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Discussion Starter #1
I picked up an old craftsman radial saw off Craigslist and have thoroughly read the instruction manual and alignment procedures; however, it seems that the arm is stuck in the 90 degree position and will not swing for miter cuts. The release mechanism is the knob in the front, but turning it all the way in or out makes no difference. All of the other components work correctly, and according to the manual im not missing anything. I see no obvious restrictions to its movement either. Has anyone encountered this before?
 

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Old Methane Gas Cloud
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A picture would help.

If the RAS is similar to the one that I had, the knob on the arm only needs to be turned 1/4 turn. There should be a lever behind the knob. Put the heel of your hand on the knob and squeeze the lever. This releases the detent and allows the arm to pivot.

BTW - The knob is used to lock the detent in position and nothing else.
 

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Discussion Starter #3
It is exactly as you described, only nothing happens when I pull the latch. The detent is not releasing.
 

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where's my table saw?
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it could be seized up

Try this. Unscrew the round knob "fully" ...several turns CCW.
Then as rrich said. place the palm of your hand in the center of the round knob and squeeze it, pulling the release lever toward you.
That should pull the shaft inside the arm out of the detent at the column's slot. Let it go suddenly and try again.
If that doesn't work, remove the cap on top of the arm and squirt some PBBlaster or penetrating solvent at the slot and the wedge and let it sit for a while...1 or 2 hours.
Then try the release again and if that doesn't work either, gently bump the arm with the palm of your free hand to loosen the wedge while holding the release lever out.
If that doesn't work call us back on the toll free number. wwt.com :smile:

See if the saw has a round ....chrome? knob like this one:



or this one:
 

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I've seen a few saws that were welded so they couldn't make anything but square cuts. You might inspect the post for evidence of a weld.
 

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I've had a few like the picture that cabinetman showed. One of them I got free was locked like you said. I had to take off the aluminum cover and found out that it was rusted shut near the back where the release mechanism is. I wound up tearing the whole thing down and rebuilding it, but I'd try the suggestion from woodnthings first.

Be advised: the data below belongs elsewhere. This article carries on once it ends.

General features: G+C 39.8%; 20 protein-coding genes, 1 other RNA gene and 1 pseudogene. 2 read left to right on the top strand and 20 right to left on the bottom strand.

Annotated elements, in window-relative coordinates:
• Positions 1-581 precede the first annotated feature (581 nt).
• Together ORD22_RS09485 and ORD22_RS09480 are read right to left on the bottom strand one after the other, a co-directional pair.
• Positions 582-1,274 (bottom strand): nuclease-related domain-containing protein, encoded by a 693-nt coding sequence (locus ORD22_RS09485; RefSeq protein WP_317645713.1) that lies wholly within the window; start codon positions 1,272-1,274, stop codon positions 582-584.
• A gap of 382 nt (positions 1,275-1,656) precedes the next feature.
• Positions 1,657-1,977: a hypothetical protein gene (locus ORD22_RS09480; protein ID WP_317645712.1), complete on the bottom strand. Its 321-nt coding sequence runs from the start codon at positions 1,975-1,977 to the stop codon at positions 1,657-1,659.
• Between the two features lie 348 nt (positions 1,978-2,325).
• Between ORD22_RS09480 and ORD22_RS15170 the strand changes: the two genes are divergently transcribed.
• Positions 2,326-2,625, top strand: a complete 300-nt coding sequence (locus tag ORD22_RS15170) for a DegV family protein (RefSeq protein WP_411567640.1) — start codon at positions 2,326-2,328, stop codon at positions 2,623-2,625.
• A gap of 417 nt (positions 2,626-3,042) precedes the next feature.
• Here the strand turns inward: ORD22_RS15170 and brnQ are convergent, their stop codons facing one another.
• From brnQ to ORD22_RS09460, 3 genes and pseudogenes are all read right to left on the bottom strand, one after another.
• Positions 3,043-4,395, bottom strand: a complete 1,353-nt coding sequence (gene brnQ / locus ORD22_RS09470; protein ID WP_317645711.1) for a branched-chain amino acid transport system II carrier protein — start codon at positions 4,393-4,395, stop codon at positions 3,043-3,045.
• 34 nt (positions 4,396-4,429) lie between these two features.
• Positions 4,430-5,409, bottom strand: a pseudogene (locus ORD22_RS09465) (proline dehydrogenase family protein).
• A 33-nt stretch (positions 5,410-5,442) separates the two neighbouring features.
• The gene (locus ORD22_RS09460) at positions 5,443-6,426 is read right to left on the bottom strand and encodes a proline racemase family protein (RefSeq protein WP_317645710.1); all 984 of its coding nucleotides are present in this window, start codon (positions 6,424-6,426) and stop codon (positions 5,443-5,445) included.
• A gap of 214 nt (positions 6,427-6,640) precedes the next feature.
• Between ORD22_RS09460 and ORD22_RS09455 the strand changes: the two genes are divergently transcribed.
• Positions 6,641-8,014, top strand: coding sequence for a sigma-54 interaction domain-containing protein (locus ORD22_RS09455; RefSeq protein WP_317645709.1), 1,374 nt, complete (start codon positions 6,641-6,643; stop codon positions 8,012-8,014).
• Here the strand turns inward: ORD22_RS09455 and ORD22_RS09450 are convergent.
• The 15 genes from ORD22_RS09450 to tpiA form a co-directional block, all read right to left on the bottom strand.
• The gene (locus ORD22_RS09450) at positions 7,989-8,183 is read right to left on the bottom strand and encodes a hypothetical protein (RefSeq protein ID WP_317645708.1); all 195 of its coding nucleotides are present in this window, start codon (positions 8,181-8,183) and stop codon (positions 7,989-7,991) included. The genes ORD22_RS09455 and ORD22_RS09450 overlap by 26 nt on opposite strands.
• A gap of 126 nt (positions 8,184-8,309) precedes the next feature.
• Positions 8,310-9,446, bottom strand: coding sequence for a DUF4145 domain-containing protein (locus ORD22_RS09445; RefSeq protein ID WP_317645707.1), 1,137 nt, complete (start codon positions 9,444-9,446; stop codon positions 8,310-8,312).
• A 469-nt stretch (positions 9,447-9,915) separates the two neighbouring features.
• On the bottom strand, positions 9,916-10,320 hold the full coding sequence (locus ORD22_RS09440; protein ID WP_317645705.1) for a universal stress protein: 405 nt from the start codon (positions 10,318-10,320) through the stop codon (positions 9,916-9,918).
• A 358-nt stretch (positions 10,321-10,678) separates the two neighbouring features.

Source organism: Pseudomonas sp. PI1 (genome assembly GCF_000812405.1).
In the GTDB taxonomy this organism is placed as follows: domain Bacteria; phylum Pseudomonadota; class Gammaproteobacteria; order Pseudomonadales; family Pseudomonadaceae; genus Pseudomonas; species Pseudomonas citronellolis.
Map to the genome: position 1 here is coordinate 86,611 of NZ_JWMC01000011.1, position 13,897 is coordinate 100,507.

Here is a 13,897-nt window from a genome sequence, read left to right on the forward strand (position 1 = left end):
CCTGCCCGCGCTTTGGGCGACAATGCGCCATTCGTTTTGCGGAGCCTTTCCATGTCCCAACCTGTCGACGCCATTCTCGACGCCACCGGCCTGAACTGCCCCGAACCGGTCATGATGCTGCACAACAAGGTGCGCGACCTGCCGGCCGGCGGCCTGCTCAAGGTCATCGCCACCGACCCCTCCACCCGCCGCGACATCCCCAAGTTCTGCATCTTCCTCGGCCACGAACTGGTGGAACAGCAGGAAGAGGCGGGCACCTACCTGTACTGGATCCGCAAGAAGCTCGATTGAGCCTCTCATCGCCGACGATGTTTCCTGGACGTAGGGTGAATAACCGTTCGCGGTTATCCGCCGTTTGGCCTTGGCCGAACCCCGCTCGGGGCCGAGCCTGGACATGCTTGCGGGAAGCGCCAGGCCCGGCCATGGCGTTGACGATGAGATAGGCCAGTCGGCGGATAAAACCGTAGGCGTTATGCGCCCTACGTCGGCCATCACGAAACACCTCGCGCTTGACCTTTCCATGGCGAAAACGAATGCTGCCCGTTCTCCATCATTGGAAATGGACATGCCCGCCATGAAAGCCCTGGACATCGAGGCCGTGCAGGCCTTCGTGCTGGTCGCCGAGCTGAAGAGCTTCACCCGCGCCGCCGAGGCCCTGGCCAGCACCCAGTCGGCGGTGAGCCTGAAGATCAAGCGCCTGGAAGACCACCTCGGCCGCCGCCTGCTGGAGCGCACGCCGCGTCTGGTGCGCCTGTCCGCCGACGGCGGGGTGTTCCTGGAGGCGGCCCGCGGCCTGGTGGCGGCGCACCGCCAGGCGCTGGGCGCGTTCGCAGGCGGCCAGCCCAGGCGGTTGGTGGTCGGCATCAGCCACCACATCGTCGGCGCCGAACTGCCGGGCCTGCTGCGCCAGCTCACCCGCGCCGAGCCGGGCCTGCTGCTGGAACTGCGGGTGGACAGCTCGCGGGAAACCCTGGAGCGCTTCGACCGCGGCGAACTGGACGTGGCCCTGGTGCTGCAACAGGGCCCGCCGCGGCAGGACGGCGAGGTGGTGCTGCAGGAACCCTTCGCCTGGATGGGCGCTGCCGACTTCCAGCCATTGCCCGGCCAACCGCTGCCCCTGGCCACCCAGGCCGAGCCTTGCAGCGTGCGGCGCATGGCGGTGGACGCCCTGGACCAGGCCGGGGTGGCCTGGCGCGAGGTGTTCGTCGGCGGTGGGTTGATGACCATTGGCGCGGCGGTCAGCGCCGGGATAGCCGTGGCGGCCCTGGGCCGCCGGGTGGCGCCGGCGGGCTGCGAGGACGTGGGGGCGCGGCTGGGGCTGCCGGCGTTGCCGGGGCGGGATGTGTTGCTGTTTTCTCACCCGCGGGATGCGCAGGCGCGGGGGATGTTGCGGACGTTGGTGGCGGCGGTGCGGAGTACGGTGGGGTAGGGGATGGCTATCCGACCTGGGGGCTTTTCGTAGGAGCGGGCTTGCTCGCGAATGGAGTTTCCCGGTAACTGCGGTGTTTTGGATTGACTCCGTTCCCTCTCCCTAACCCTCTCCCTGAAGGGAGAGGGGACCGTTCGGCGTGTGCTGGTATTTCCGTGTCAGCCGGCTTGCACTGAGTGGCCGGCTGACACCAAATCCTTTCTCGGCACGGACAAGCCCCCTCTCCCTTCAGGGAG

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Old Methane Gas Cloud
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OMG - I must be a really, really old Phart! Those pictures are of models that are so much more modern than my long gone RAS. :laughing:
 

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puffessional Scrabbleist
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I had a similar problem with a similar saw and it turned out to be a detent pin down in the post. This was the late seventies early eighties. This was when Sears had a decent repair center and repaired it under warranty. I usually repair my own stuff but the fix took some time and was difficult. When fixed the bill would have been way more than the saw cost originally. I gave it to my son-in-law and is now buried in what once was their garage. I don't like radial arm saws. They scare me. I saw one skip over a piece of firewood once and come back to cut the user's palm almost through to the back of the hand. I prefer
TonyM
 

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Discussion Starter #10
I got it! It ended up being a bigger hammer situation. I had already tried pulling the latch fairly hard several times with no success, but this time I squeezed the ever living*sh##*out of it and it came loose with a LOUD click and shook the table. My guess is it hadnt been moved in at least a couple years. I feel a little dumb, thank you all for the suggestions.
 

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I got it! It ended up being a bigger hammer situation. I had already tried pulling the latch fairly hard several times with no success, but this time I squeezed the ever living*sh##*out of it and it came loose with a LOUD click and shook the table. My guess is it hadnt been moved in at least a couple years. I feel a little dumb, thank you all for the suggestions.
Some people don't move their saw. once they get them dialed in to make square cuts they leave them that way and use jigs for angle cuts.
 

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+1. My 60s vintage c-man RAS stays put and stays at 90 all the time.
 
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